Denormalizing the core of Playtomic
Yes, another post about optimization and MongoDB. I started this post in July, and I couldn’t find the time to finish this. I was optimizing something O:)
Our core product at Playtomic is what we call Matches. A match is an entity that represents when, where, and who plays a game. That is the date and time, the location, and the players.
That data structure is stored in a MongoDB collection. At the moment I am writing this, that collection stores 27M documents and takes 100GB of data, 32GB of disk, and 14GB of indexes. It’s one of the biggest collections that I have managed in a transactional system consumed online by thousands of users at the same time (we have 800k active users).
At Playtomic, there are two main types of users: players and clubs. Broadly speaking, players want to find people and book a court. Clubs want to manage their courts and occupancy.
Focusing on matches again, that collection is both consumed by players and clubs in several ways:
- Players looking for matches to join.
- Players checking their history.
- Players uploading results.
- Clubs checking their current schedule.
- Clubs checking their history.
This is a screenshot of what you can find on Playtomic’s application:
As you can imagine, there are many access patterns to that collection. For example, I can search matches that I can join filtered by
- location (coordinates)
- my levels
- number of players
- court type (indoor vs outdoor, materials of the walls, …)
- gender of the players
And if I cannot join due to some restrictions, I can request to join and wait for the approval of the rest of the players. I don’t want to bore you, but as I said, there are too many ways to access the same data.
There is only one way to make those queries efficient: indexes. But indexes come with a cost:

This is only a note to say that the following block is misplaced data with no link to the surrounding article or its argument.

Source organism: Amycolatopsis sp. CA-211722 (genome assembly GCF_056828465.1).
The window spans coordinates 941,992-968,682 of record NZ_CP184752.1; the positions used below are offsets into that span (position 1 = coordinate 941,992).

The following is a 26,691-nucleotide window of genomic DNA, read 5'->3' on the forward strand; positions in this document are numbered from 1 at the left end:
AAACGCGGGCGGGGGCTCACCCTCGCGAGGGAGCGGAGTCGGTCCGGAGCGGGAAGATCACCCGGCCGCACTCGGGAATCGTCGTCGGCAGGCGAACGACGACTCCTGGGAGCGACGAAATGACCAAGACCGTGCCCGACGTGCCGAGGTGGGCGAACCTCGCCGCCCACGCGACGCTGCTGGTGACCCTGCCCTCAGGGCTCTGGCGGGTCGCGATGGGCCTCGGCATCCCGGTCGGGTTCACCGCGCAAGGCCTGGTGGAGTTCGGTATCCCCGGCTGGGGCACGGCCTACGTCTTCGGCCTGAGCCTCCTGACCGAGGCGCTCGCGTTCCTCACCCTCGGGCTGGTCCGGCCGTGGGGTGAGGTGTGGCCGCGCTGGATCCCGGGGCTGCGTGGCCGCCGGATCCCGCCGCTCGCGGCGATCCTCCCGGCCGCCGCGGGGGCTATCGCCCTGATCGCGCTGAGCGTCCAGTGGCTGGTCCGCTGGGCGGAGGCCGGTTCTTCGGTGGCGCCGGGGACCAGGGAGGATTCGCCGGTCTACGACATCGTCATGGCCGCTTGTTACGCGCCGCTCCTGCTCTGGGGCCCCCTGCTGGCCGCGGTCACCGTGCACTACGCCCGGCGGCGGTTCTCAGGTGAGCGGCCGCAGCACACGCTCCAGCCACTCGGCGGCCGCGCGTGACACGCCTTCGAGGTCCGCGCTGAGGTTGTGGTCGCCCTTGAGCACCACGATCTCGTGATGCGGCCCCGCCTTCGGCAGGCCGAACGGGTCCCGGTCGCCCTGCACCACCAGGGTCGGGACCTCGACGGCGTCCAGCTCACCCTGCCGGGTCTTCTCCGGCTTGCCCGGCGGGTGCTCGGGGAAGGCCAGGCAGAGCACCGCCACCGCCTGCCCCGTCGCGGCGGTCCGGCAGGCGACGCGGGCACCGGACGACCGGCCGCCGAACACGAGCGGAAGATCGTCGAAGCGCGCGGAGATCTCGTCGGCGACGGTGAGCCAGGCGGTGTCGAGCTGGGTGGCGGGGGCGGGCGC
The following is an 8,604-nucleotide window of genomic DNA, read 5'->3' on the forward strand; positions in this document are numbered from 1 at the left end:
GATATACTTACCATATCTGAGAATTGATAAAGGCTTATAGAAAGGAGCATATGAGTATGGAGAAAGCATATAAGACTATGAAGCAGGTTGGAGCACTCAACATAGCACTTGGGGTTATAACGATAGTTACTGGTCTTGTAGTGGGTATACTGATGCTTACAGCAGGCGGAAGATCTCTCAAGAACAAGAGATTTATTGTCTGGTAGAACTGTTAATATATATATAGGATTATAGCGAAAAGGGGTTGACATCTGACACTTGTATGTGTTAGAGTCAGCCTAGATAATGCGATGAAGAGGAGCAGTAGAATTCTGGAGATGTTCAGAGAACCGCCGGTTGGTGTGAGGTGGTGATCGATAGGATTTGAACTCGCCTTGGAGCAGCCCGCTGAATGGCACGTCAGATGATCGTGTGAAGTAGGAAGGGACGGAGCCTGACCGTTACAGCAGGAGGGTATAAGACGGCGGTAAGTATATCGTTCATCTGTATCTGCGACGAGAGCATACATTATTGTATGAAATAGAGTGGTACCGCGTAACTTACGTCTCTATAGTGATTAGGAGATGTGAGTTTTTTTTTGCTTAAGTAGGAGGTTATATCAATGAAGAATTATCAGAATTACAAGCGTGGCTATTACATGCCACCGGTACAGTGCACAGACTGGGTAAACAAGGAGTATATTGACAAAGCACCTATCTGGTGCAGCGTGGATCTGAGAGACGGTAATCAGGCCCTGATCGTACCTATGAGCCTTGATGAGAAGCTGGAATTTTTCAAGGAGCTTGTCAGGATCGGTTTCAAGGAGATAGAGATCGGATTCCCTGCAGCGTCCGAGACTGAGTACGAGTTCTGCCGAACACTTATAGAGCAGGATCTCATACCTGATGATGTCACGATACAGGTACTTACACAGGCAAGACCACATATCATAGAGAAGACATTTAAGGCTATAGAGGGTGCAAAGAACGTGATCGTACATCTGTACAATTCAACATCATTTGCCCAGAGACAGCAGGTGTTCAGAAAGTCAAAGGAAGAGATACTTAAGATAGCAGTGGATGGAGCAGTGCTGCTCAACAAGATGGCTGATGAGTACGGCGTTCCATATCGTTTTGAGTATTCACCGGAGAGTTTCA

- The more indexes you have, the slower the modifications are (insertion, update, or deletes).
- Those indexes must be in memory to be efficient: more indexes, more memory needed.
- As the collection grows, changing or creating indexes becomes a delicate matter: you must read the whole collection to create it. In a production system, that might entail problems if you are already overloaded.
Our product grew fast and in a slightly chaotic way. We had many indexes that covered the most common queries, but we could not have an index for every combination of parameters we allowed in our search. And thus, this happened:
In summary: we were dead. MongoDB had not enough resources to reply.
When we received many queries at the same that were not fully covered by our indexes… MongoDB suffered. Remind that our collection was 32GB on disk. If you want to read more about MongoDB Performance, I wrote a post about it in February.
We needed a fast solution that didn’t require completely reworking the API we were exposing. We realized something: the most complex patterns were always to find public matches in the near future. A public match means that everyone can see and search for those matches. Private matches are not searchable.
This was the idea: to denormalize that data into a new collection. The source of truth would still be the original collection. We would only have the data that we need to feed the indexes, the rest of the data is not there. We apologized to all the teachers that taught us the 3rd normal form at college and then we got our hands dirty.
Luckily all our platform was already event-driven, so we could update that denormalized collection via Kafka events. Data would expire using TTL indexes.
Our clubs generally allow opening public matches within 2-3 weeks. That means that we keep between 14 and 21 days of data. We allow players to upload their public matches, but their number is still below the number of matches that clubs manage.
To be sure that we are always returning the most recent data, we use the $lookup command to read at the final step the last version of the match in the original collection.
New collection: 7.7k documents, 5.30MB of data (!!), and 2.25MB on indexes.
I dont’t keep the screenshot of IOPS and Tickets Available after we made the change, or the reduced latency we experimented with in our API, but the improvement was huge.
Since then, this is how our Tickets Available chart looks: Still not 100% perfect, but much better than we were before!